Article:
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The Aqueous Chemistry of Oxides$
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Bruce C. Bunker and William H. Casey

Print publication date: 2016

Print ISBN-13: 9780199384259

Published to Oxford Scholarship Online: November 2020

DOI: 10.1093/oso/9780199384259.001.0001

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PRINTED FROM OXFORD SCHOLARSHIP ONLINE (oxford.universitypressscholarship.com). (c) Copyright Oxford University Press, 2021. All Rights Reserved. An individual user may print out a PDF of a single chapter of a monograph in OSO for personal use. date: 16 June 2021

The Ion Exchange Behavior of Oxides

The Ion Exchange Behavior of Oxides

Chapter:
10 The Ion Exchange Behavior of Oxides
Source:
The Aqueous Chemistry of Oxides
Author(s):

Bruce C. Bunker

William H. Casey

Publisher:
Oxford University Press
DOI:10.1093/oso/9780199384259.003.0017

Oxides comprise the most common ion-exchange materials on our planet, with the clay minerals alone, formed by the weathering of rock, having a total mass of around 1025 g. This mass represents almost one-third of the total mass of Earth’s crust and is more than six times the mass of Earth’s oceans. These fine-grained ion exchange materials play a major role in mediating the concentrations of ionic species found in freshwater, groundwater, and our oceans (see Chapter 18). Oxide ion exchangers are also of critical importance in removing contaminants from the environment. Nowhere is this role more apparent than in the removal and sequestration of radioactive elements such as 137Cs, 90Sr, and 99Tc, which are serious hazards present in nuclear wastes. Oxide ion exchangers exhibit several properties that make them materials of choice for treating nuclear wastes, including high selectivity, enhanced stability to radiation damage relative to organic exchangers, and the potential as materials to be condensed further into solid waste after they are loaded with radioactive species. Oxide exchangers are extremely useful for extracting valuable cations from complex fluids, such as the lithium used in our highest energy density batteries. Ion exchange also represents a pathway for creating unique nanomaterials, with applications including battery separators, catalysts, optical materials, magnets, and materials for drug delivery. Oxides materials can exhibit exceptional properties as both cation and anion exchangers for a wide range of separation and water treatment technologies. Although the total ion-exchange capacity of an oxide is important for some applications, such as the deionization of water, separations require the use of oxides and hydroxides having the highest degree of ion-exchange selectivity. For selectivity, oxides must be designed with specific sites that exhibit a much higher affinity for one ion than any other, which requires much more sophistication than just generating a net charge. Here, we describe the key factors that control both the capacity and selectivity of inorganic ion exchangers, including (1) the role of acid–base reactions in controlling surface charge and ion-exchange capacity, (2) the role of local charge distributions in determining ion-exchange selectivity, and (3) the effect of shape and selective solvation on enhancing that selectivity.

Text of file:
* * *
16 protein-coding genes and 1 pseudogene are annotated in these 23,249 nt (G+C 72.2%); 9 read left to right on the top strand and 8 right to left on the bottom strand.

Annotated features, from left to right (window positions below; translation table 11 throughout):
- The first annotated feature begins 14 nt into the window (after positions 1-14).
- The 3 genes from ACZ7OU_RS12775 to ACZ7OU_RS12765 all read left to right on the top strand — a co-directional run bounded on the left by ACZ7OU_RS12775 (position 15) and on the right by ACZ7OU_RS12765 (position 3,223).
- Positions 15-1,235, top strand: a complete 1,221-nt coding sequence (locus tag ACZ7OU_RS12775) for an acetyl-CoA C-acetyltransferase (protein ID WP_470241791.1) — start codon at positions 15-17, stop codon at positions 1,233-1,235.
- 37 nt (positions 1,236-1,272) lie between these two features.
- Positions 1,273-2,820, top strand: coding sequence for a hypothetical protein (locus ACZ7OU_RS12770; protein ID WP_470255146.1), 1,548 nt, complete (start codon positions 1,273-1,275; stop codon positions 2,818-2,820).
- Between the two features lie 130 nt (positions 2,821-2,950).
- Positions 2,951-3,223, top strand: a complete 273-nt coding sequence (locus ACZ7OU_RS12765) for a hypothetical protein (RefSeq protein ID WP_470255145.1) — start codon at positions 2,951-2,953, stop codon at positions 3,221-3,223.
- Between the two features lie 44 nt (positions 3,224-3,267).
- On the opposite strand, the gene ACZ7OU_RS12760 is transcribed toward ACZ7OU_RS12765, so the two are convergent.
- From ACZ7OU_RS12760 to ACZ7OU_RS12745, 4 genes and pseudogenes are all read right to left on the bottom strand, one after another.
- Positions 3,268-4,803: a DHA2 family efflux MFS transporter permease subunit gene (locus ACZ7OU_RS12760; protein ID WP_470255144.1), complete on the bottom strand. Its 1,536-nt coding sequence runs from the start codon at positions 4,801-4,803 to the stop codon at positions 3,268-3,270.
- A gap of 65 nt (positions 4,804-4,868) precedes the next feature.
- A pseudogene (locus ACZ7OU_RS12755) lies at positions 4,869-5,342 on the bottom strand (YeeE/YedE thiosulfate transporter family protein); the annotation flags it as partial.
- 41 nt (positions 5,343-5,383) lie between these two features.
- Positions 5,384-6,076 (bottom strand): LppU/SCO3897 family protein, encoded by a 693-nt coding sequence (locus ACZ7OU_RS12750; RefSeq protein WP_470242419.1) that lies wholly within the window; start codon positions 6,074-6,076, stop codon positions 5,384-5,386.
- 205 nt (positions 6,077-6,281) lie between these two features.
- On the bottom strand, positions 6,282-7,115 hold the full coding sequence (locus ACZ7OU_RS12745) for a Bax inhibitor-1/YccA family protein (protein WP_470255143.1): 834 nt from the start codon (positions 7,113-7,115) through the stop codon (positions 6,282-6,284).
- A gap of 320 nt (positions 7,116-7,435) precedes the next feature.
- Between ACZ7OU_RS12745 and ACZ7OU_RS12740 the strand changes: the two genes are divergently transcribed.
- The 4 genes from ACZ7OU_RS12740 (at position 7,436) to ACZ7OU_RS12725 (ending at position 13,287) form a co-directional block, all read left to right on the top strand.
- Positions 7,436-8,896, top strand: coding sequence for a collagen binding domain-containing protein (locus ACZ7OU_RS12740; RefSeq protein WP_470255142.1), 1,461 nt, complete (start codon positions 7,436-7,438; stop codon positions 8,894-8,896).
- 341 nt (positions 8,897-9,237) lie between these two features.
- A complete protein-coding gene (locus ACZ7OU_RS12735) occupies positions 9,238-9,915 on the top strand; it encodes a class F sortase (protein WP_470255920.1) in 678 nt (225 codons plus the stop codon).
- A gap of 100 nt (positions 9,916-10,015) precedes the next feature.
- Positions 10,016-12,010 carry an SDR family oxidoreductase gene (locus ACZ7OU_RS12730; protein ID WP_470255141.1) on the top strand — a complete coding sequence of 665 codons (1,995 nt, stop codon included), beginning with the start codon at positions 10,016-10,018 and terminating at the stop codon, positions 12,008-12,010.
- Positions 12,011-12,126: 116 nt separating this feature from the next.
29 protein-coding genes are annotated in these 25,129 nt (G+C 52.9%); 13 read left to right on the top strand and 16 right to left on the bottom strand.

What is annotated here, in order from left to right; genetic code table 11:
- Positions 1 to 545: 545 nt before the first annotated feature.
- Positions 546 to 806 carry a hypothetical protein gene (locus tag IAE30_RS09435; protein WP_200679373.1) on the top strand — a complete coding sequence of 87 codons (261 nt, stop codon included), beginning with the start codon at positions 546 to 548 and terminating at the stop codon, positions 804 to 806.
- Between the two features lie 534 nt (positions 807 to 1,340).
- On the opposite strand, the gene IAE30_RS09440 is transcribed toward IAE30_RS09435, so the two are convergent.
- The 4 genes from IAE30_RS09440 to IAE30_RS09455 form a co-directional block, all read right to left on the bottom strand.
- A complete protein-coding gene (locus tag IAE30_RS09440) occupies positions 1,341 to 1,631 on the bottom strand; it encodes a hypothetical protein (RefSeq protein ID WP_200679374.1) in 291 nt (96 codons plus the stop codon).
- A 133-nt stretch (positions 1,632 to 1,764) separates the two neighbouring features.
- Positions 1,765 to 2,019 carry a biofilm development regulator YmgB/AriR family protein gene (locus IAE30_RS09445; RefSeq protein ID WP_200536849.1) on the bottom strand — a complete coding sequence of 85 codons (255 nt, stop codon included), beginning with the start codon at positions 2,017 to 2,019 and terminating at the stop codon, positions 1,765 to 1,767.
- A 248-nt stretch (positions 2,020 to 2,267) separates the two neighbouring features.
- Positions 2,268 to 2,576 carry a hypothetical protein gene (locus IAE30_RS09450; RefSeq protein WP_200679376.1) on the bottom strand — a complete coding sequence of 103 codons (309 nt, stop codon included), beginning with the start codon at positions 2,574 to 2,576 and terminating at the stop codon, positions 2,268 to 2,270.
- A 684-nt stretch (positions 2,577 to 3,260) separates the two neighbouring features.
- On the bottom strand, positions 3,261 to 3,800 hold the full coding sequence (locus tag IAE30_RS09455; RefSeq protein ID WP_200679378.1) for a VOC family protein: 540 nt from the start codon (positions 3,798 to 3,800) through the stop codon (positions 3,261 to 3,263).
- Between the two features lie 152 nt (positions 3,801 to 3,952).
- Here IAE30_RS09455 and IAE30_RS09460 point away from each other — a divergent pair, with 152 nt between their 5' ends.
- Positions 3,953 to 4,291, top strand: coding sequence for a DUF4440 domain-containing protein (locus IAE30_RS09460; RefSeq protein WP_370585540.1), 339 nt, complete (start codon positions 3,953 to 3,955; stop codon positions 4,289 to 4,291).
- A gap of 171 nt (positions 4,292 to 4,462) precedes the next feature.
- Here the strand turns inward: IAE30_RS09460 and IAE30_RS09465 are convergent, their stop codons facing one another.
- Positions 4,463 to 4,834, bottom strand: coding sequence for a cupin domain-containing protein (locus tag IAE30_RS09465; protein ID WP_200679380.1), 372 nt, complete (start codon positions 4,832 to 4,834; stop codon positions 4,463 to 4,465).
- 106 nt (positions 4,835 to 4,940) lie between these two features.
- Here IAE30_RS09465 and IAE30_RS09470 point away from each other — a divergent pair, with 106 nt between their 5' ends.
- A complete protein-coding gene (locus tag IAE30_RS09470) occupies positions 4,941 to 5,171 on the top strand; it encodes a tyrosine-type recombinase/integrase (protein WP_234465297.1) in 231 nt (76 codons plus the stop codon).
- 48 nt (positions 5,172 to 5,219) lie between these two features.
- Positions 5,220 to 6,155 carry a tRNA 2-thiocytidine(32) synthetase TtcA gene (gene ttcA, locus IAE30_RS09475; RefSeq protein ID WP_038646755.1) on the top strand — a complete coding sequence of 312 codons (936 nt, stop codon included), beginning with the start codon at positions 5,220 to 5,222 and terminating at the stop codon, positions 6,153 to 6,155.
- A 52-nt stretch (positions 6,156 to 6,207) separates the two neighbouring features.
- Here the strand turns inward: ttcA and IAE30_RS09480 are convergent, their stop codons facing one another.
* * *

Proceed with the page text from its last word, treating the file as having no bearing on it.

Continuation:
Keywords:   Gapon convention, Hanford Nuclear Site, activities, equivalent conductivity, hydrated ion sizes, mobile ions, nuclear tank wastes, oxoanions, proton conductivity, sulfide battery

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